Annotations

  • Draw and query detail curves by dynamo curves
  • Create dimensions by elements or manipulate dimension properties
  • Make filled regions by outline and access filled region types
  • Place revision clouds by outline curves like polygons
  • Tag any element in Revit directly through Dynamo
  • Place text notes in views, access their properties and text note types
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Tag Walls and place Dimensions in Dynamo

 

Material

  • Access Material properties like Name, Shininess, Smoothness, Transparency, SurfacePatternColor, MaterialClass, MaterialCategory, CutPatternColor, Color, CutPatternId, AppearanceParameters, ThermalParameters, StructuralParameters

Selection

  • Select multiple edges from elements

Elements

  • Create rooms by location point
  • Get room boundaries as curves
  • Create reference planes by points
  • Get location point or curve and manipulate them with the set location node
  • Move elements by vector
  • Access element materials
  • Create new revisions using dynamo
  • Create wall by face
  • Access Revit’s shape editor for roofs and floors
  • Create curtain systems by face
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Create Wall by Face in Dynamo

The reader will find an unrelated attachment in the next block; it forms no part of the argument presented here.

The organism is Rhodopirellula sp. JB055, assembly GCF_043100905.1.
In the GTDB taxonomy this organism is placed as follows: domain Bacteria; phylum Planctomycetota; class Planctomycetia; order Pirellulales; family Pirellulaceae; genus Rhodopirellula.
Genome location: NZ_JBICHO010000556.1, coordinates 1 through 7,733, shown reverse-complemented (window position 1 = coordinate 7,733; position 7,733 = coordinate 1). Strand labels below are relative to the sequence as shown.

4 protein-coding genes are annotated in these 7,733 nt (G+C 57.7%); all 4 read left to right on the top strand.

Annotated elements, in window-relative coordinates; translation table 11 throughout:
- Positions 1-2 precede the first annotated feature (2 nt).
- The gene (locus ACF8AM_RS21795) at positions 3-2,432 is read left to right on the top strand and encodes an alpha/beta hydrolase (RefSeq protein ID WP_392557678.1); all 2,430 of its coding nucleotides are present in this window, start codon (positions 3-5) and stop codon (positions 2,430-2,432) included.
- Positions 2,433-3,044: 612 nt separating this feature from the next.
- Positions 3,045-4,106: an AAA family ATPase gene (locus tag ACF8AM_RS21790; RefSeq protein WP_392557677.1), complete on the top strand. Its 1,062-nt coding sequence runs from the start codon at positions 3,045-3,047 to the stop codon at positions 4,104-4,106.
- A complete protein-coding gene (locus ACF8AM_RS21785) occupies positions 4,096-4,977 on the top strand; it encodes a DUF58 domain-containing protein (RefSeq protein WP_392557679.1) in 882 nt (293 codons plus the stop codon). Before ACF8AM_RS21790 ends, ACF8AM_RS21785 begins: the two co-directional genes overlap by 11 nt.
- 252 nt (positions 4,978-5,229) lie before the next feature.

Families

  • Access properties like host element of family and type
  • Create new family types by dynamo geometry
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Create new Family types from Dynamo geometry

Document

  • GetSurveyPoint and
  • GetBasePoint give you direct access to the document’s coordinates

Parameters

  • Access parameter properties like: HasValue, IsReadOnly, IsShared, Group, ParameterType, Id, UnitType, ParameterByName, SetValue, StorageType, SharedParameterFile,
  • Create shared or project parameters
  • Create global parameters (from Revit 2017)
  • Access global parameter properties

Filter

  • Create Parameter Filters by filter rules
  • Create Filter Rules by Rule Types
  • Create new Override graphic settings

Performance Adviser

  • Run Revit’s performance adviser directly in dynamo and explore failure messages

UI Nodes

  • And several UI nodes to access elements like: Phase, Revision, FilledRegionType, RevisionNumbering, RevisionNumberType, ParameterType, BuiltInParameterGroup, RevisionVisibility, DirectShapeRoomBoundingOption, FilterType, HorizontalAlignment, VerticalAlignment, RuleType

Written by: Max Thumfart

1 Comment

toolbox

CORE studio has released an updated version of TT Toolbox, our suite of free and open source plugins for Grasshopper on Food4Rhino.

The main attraction in this release is a new plugin called Colibri. Colibri makes it super easy to turn your Grasshopper definition into a Design Explorer – compatible design space. We wrote a dedicated blog post about it last week if you’d like to learn more.

Besides adding Colibri, version 1.8 of TT Toolbox includes:

  • Extended support for Platypus until 2018.